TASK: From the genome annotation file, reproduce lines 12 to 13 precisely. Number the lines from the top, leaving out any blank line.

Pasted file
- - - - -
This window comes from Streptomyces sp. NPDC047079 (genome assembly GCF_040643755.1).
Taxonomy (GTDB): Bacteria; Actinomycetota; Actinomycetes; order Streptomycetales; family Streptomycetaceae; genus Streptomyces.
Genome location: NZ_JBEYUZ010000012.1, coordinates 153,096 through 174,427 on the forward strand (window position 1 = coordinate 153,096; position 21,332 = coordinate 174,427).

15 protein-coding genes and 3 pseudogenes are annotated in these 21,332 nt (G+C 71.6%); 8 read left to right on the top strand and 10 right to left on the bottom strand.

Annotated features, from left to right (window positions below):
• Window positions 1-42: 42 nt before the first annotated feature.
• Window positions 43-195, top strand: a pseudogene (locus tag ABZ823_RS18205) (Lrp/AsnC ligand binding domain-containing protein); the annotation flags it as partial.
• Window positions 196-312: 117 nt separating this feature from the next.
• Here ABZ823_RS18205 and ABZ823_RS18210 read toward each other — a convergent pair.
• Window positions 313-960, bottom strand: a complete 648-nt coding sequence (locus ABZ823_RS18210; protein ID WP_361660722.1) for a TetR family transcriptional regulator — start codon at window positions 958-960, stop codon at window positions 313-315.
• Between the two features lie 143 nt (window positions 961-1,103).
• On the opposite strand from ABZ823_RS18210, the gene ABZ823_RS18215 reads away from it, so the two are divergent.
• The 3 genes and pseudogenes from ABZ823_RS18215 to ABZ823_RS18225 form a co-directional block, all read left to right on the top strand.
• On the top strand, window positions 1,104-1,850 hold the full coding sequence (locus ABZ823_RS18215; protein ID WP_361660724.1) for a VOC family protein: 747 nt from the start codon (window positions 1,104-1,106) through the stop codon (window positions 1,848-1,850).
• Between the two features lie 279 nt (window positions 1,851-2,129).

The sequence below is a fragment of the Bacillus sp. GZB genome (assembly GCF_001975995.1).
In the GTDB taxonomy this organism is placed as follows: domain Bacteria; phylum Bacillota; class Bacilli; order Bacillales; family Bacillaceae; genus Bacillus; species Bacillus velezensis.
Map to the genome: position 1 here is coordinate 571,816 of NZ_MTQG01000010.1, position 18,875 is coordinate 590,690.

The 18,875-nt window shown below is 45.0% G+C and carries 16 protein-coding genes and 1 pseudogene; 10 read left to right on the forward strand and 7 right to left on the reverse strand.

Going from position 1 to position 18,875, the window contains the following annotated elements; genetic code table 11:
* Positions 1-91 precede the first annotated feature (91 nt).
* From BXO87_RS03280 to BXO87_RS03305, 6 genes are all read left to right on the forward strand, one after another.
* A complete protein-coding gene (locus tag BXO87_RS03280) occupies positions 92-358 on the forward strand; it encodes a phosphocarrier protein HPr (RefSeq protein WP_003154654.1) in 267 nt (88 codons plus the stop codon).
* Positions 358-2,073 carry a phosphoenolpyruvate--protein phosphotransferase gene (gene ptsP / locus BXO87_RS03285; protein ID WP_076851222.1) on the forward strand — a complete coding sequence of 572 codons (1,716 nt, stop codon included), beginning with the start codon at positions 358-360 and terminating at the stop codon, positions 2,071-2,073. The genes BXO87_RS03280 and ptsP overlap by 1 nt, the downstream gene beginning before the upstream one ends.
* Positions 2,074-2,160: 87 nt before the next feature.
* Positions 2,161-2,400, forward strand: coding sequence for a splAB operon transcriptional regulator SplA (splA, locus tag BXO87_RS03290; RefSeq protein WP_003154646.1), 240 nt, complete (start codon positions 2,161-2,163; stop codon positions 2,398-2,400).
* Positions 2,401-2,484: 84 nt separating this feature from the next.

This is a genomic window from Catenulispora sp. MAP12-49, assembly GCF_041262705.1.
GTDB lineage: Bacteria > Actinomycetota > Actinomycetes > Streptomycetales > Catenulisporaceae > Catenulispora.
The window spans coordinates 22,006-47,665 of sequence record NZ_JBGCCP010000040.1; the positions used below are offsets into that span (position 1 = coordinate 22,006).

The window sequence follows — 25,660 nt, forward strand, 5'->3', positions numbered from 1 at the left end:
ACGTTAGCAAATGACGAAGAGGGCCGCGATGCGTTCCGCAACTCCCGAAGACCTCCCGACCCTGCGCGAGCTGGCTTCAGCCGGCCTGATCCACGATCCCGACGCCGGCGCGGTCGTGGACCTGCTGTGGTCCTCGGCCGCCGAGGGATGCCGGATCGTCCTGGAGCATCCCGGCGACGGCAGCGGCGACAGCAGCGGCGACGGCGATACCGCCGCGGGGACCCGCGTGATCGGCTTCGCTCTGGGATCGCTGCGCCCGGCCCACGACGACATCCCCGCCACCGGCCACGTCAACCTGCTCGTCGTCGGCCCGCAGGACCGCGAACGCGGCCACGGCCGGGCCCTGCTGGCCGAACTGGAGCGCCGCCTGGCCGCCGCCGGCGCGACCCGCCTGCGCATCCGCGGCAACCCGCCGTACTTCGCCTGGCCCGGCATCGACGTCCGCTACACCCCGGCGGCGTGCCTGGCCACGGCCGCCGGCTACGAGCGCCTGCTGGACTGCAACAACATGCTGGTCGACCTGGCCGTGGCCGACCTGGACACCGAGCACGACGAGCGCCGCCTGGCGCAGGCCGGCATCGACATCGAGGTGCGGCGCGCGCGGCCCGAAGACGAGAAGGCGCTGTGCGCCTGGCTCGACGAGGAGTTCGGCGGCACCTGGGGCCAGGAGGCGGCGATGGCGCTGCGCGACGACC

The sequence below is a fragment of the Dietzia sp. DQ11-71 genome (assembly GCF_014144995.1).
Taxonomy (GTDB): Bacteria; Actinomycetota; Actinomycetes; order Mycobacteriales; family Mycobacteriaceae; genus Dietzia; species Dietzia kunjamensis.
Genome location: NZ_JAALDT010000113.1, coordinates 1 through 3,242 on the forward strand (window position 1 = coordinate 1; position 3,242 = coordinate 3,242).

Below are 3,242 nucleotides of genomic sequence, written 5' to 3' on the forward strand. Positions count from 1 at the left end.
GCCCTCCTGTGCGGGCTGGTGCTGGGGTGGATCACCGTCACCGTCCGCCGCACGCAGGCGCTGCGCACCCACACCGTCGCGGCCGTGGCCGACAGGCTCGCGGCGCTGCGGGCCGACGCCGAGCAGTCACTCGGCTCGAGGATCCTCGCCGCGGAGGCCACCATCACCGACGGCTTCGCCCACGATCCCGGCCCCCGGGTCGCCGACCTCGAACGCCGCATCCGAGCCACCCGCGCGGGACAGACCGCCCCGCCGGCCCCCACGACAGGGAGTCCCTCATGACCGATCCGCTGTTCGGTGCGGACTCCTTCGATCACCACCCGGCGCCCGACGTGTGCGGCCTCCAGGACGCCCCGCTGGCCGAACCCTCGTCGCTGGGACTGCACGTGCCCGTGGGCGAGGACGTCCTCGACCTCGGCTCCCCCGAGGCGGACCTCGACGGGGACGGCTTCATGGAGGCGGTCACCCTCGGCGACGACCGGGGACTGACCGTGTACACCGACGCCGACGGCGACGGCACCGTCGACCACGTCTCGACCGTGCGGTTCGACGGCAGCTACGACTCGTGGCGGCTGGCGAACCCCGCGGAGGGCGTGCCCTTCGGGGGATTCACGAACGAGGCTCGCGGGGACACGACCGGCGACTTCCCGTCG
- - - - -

• On the opposite strand from ABZ823_RS18210, the gene ABZ823_RS18215 reads away from it, so the two are divergent.
• The 3 genes and pseudogenes from ABZ823_RS18215 to ABZ823_RS18225 form a co-directional block, all read left to right on the top strand.